Updated on February 28, 2024 10:26:55 AM EST
Yesterday’s 7-year Treasury Note auction went a little better than Tuesday’s sale with the benchmarks showing an above average demand for the securities compared to other recent sales. Bonds initially made a positive move after results were posted at 1:00 PM ET but gave up those gains shortly after. The move wasn’t strong enough to cause an intraday change in mortgage rates, causing us to label the event as neutral for rates.
The first revision to the 4th Quarter Gross Domestic Product (GDP) reading was posted at 8:30 AM ET this morning. It showed the economy grew at a 3.2% annual rate, slightly slower than the initial estimate of 3.3% that was announced last month. This matched expectations, preventing much of a response in the bond market or mortgage rates. The downward revision is technically favorable for bonds by theory, but since the data is a bit aged now (Oct - Dec), traders are more interested in what is coming tomorrow.
Tomorrow brings us two early morning releases, one of which is much more important than the other. Januarys Personal Income and Outlays report is the more influential of the two. This data gives us an indication of consumer ability to spend and current spending habits. Current forecasts call for a rise in income of 0.5% while spending is expected to have risen 0.2%. Rising income means consumers have more money to spend. And stronger levels of consumer spending help fuel overall economic growth, making long-term securities such as mortgage-related bonds less attractive to investors. This report also contains a key inflation reading that the Fed relies on during their FOMC meetings (PCE). Accordingly, good news for rates would be weaker numbers.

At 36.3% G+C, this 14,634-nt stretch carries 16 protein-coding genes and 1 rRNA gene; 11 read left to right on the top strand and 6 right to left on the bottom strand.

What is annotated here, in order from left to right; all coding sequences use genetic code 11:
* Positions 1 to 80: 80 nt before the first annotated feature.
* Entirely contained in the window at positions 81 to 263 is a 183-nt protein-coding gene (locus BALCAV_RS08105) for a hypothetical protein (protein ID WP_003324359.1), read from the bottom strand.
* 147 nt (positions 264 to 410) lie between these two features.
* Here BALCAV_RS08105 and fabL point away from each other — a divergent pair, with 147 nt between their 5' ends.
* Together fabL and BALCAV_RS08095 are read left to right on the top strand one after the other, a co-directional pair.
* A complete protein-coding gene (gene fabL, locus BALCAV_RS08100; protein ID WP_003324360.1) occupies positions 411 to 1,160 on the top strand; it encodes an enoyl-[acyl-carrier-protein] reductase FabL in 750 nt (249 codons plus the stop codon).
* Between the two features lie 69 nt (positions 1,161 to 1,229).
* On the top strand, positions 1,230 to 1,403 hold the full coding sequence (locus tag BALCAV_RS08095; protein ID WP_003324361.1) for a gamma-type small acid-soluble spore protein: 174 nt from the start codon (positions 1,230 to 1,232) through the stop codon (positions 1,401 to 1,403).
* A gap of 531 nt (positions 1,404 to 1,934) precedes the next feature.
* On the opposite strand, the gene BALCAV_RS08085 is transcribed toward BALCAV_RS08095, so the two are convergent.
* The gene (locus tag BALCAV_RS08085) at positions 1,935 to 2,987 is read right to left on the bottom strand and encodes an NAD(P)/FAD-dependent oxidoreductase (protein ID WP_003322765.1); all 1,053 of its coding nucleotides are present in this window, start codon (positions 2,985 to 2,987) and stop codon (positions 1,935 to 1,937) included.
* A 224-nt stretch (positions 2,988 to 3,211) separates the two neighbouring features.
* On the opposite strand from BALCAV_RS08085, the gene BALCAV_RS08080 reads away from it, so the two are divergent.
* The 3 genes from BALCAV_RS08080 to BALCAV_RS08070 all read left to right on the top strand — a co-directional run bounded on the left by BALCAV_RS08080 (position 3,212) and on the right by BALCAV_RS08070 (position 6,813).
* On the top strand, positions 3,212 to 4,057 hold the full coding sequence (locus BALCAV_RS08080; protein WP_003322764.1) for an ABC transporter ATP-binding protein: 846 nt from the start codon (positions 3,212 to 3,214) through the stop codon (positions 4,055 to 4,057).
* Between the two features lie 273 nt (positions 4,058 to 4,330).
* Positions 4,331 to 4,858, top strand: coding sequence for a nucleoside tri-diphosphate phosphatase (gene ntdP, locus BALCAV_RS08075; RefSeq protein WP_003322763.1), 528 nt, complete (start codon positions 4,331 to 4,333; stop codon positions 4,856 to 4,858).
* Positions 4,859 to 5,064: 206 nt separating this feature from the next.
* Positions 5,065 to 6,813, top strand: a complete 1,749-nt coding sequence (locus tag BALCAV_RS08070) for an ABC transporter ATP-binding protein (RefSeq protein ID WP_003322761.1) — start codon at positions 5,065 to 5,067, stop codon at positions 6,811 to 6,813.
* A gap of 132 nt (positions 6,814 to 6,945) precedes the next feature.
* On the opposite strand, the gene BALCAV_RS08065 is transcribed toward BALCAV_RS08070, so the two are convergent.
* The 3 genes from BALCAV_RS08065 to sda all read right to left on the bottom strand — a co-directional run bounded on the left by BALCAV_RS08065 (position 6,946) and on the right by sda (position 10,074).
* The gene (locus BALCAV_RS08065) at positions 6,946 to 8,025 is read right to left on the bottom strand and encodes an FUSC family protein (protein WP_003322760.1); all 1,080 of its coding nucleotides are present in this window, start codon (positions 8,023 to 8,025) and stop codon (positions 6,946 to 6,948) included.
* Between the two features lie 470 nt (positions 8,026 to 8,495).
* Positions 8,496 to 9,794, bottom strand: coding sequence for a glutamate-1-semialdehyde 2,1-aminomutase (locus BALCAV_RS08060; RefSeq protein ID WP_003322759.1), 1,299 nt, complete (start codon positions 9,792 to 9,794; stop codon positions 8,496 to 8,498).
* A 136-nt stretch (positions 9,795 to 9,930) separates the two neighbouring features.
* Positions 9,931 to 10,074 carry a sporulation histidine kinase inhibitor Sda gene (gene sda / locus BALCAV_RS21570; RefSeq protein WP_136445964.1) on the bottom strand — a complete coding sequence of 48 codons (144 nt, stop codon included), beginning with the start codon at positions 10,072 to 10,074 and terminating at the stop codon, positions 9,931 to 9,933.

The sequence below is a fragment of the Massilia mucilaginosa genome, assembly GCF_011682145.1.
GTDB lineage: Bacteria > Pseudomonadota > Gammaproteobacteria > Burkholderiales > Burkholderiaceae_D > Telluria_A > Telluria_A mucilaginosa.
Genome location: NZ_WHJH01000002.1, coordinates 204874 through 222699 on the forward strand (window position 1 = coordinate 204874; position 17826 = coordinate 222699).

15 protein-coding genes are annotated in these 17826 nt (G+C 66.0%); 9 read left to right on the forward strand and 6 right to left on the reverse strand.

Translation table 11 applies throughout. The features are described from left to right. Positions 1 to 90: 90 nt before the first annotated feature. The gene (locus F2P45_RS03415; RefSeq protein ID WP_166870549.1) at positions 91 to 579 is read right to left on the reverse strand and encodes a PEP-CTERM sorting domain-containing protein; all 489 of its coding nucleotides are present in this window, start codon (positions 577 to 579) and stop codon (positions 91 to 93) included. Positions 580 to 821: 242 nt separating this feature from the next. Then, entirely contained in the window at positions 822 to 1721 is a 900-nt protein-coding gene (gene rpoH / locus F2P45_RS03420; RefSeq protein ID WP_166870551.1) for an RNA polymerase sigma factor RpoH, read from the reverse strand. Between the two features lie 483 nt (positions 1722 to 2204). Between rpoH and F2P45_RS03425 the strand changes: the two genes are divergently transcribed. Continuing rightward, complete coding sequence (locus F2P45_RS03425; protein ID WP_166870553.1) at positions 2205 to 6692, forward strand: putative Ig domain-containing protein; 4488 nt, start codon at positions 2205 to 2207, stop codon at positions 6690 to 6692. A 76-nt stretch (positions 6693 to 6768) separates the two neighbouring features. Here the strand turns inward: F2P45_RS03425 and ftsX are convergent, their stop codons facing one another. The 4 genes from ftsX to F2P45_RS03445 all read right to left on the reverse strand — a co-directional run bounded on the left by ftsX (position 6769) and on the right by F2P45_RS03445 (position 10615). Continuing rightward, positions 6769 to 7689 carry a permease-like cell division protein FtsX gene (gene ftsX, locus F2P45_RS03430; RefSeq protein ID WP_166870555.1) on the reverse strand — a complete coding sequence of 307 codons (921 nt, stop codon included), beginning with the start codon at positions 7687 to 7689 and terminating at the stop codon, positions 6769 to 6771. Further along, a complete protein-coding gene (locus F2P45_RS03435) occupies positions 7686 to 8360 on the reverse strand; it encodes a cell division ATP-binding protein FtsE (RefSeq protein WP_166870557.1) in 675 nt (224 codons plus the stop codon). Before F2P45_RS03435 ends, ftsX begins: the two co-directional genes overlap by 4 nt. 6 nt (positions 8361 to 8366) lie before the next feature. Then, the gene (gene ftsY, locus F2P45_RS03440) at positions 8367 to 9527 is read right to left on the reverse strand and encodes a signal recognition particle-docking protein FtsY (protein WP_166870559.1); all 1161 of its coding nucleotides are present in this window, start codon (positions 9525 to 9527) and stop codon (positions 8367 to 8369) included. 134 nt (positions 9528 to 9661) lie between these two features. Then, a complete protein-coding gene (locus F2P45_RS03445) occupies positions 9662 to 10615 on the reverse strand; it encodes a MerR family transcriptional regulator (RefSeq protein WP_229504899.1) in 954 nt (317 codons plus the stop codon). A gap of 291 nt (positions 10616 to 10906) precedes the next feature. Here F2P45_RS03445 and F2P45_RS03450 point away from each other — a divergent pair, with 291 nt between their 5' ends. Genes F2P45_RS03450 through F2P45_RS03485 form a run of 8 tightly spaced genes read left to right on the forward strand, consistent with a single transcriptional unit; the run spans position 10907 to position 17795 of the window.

We will also get last week’s unemployment figures tomorrow morning. They are expected to show 206,000 new claims for unemployment benefits were filed, up from the previous week’s 201,000. Rising claims are a sign of weakness in the employment sector, meaning a larger number would be good news for mortgage rates. However, this is just a weekly snapshot and is being released at the same time a very influential inflation reading will be posted. The PCE index will draw much more attention and have a stronger impact on tomorrow’s rates than this weekly data.
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